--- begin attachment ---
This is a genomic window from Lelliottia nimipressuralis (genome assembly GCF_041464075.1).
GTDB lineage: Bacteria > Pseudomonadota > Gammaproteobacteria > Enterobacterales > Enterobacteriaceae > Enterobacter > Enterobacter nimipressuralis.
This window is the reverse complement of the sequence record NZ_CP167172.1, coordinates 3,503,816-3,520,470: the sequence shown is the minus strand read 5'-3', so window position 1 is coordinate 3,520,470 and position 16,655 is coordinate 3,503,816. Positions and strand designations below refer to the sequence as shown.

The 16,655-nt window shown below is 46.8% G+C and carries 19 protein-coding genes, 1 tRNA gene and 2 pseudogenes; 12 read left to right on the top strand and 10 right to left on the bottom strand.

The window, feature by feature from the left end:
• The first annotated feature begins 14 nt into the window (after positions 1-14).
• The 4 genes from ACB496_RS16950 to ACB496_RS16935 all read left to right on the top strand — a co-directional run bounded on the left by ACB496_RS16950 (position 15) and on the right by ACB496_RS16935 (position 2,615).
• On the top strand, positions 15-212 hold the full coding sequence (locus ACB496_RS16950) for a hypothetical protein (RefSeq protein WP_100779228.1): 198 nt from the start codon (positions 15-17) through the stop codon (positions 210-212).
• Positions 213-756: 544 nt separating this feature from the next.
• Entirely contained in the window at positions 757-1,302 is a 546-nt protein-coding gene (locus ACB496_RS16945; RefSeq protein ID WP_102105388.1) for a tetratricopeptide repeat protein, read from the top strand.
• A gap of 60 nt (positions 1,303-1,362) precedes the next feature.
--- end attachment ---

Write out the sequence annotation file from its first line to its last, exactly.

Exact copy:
This is a genomic window from Lelliottia nimipressuralis (genome assembly GCF_041464075.1).
GTDB lineage: Bacteria > Pseudomonadota > Gammaproteobacteria > Enterobacterales > Enterobacteriaceae > Enterobacter > Enterobacter nimipressuralis.
This window is the reverse complement of the sequence record NZ_CP167172.1, coordinates 3,503,816-3,520,470: the sequence shown is the minus strand read 5'-3', so window position 1 is coordinate 3,520,470 and position 16,655 is coordinate 3,503,816. Positions and strand designations below refer to the sequence as shown.

The 16,655-nt window shown below is 46.8% G+C and carries 19 protein-coding genes, 1 tRNA gene and 2 pseudogenes; 12 read left to right on the top strand and 10 right to left on the bottom strand.

The window, feature by feature from the left end:
• The first annotated feature begins 14 nt into the window (after positions 1-14).
• The 4 genes from ACB496_RS16950 to ACB496_RS16935 all read left to right on the top strand — a co-directional run bounded on the left by ACB496_RS16950 (position 15) and on the right by ACB496_RS16935 (position 2,615).
• On the top strand, positions 15-212 hold the full coding sequence (locus ACB496_RS16950) for a hypothetical protein (RefSeq protein WP_100779228.1): 198 nt from the start codon (positions 15-17) through the stop codon (positions 210-212).
• Positions 213-756: 544 nt separating this feature from the next.
• Entirely contained in the window at positions 757-1,302 is a 546-nt protein-coding gene (locus ACB496_RS16945; RefSeq protein ID WP_102105388.1) for a tetratricopeptide repeat protein, read from the top strand.
• A gap of 60 nt (positions 1,303-1,362) precedes the next feature.